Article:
The GM debate ended with a resounding "no" to GM crops on the weight of scientific evidence. Much of the damning evidence is detailed in the widely circulated report, The Case for a GM-Free Sustainable World, compiled by an Independent Science Panel of 24 scientists from 7 countries. It has now received ample corroboration from surprising sources.
The long awaited results of the UK Governments three-year Farm Scale Evaluations (FSEs), released October 16, showed two of the three GM crops were harmful to wildlife. The third appeared to do better only because the conventional crop was sprayed with a deadly pesticide atrazine that Europe had banned a week earlier. These findings are highly significant, if only because the FSEs were intentionally restricted in scope, and biased in methodology.
Most culpable, perhaps, is the failure to monitor the stability of the GM crops. For years, I have challenged the scientific advisory committees on this issue, only to be met with persistent denial and personal attacks.
Two laboratories in France have recently produced clear evidence that five out of five commercially approved GM crops were unstable. This invalidates any safety testing done on the GM crops, and raises continuing safety concerns as the crops are grown in the field. It is indeed the process of genetic modification itself that is unsafe.
In the light of all the evidence, the pro-GM scientists advising our governments ought to be publicly humiliated at the very least, for having abused science and public trust.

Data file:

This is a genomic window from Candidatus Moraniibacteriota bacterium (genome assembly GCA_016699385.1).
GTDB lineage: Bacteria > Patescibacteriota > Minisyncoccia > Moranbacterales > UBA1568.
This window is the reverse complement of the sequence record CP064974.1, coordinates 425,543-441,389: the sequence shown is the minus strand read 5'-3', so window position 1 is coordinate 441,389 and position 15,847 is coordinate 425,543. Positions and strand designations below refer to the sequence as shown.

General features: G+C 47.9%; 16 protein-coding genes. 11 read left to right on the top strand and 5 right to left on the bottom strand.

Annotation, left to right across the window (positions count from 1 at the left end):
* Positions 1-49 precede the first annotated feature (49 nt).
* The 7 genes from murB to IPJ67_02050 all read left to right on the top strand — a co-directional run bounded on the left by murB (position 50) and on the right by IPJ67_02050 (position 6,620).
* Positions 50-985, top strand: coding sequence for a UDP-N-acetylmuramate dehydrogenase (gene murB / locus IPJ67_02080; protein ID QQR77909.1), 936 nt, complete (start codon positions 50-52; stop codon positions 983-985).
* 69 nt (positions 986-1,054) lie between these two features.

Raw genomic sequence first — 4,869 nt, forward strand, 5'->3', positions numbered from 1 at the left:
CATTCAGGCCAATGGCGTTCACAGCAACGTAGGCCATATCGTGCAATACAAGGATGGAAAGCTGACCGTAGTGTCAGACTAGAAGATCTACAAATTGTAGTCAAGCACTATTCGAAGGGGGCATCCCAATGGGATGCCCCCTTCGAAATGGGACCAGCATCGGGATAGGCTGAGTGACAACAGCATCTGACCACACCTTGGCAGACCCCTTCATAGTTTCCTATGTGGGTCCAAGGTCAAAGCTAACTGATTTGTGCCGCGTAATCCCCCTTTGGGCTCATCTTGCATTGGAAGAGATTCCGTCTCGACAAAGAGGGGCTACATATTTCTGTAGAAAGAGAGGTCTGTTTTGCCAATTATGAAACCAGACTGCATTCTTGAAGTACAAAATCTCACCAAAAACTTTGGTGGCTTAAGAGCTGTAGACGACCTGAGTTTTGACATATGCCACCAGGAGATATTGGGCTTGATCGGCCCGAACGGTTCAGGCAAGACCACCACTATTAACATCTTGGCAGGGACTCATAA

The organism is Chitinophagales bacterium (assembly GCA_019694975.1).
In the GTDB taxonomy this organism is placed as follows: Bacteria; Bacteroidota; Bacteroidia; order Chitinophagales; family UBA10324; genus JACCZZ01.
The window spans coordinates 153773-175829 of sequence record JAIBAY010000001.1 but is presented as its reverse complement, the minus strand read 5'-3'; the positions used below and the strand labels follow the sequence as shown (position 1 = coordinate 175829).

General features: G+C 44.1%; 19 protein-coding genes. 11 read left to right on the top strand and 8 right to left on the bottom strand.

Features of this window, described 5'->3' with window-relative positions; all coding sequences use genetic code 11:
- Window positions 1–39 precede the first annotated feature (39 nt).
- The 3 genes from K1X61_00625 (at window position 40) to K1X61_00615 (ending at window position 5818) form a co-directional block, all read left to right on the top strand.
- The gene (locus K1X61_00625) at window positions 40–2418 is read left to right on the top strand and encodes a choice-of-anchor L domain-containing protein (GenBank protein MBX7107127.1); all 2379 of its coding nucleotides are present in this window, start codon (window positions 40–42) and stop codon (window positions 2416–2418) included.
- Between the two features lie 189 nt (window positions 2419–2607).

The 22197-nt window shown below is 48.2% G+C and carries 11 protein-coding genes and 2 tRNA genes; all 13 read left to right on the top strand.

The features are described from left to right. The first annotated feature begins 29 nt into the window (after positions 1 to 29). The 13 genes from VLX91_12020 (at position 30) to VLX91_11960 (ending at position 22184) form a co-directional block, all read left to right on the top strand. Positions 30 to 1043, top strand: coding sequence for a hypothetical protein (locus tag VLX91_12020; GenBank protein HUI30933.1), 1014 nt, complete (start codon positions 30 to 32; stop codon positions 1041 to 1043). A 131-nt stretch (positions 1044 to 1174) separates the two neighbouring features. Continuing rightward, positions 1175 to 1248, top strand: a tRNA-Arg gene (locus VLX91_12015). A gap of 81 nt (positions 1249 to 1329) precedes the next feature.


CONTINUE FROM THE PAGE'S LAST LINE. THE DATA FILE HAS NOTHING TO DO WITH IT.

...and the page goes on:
Instead of which, they are among the hundred or so who have the temerity to write to Tony Blair blaming their defeat on "anti-GM groups" "hi-jacked meetings" and on "misleading" reports in the press.
Interviewed on the BBC, one of them, Derek Burke said he wanted "arguments based on evidence" instead of "opinion". He should be reprimanding himself and his cosignatories on that very point. And how dare he and Chris Leaver presume to speak on behalf of the "scientific community"? Many scientists do not share their pro-GM stance, and molecular geneticists are but a minute minority of all scientists.
If the scientific community is disaffected, as they claim, it is because scientists like them are unashamedly pushing the corporate agenda, and compromising all the traditional standards of good science.
The corporations are deserting biotech research as a financial dead-end. Monsanto is decamping from Europe as losses mount and its downward slide in the stock market continues.
More importantly, genetic modification has been discredited, and is a scientific dead-end. It would be a sin for Tony Blair to allow GM crops to be grown in Britain. It would be adding insult and injury to the scientific community and the public by continuing to support this line of research at the expense of many other infinitely more deserving, socially promising and financially rewarding approaches.
If the effects of GM crops for Canada and the US are bad enough, they have the potential to be far worse for developing countries. Third World governments should be wary as the biotech giants, forced out of Europe, are aggressively targeting their countries. Scientists in Argentina, the third largest grower of GM crops, are just now discovering the devastating impacts of GM crops on the health of their children and on their agricultural and natural biodiversity.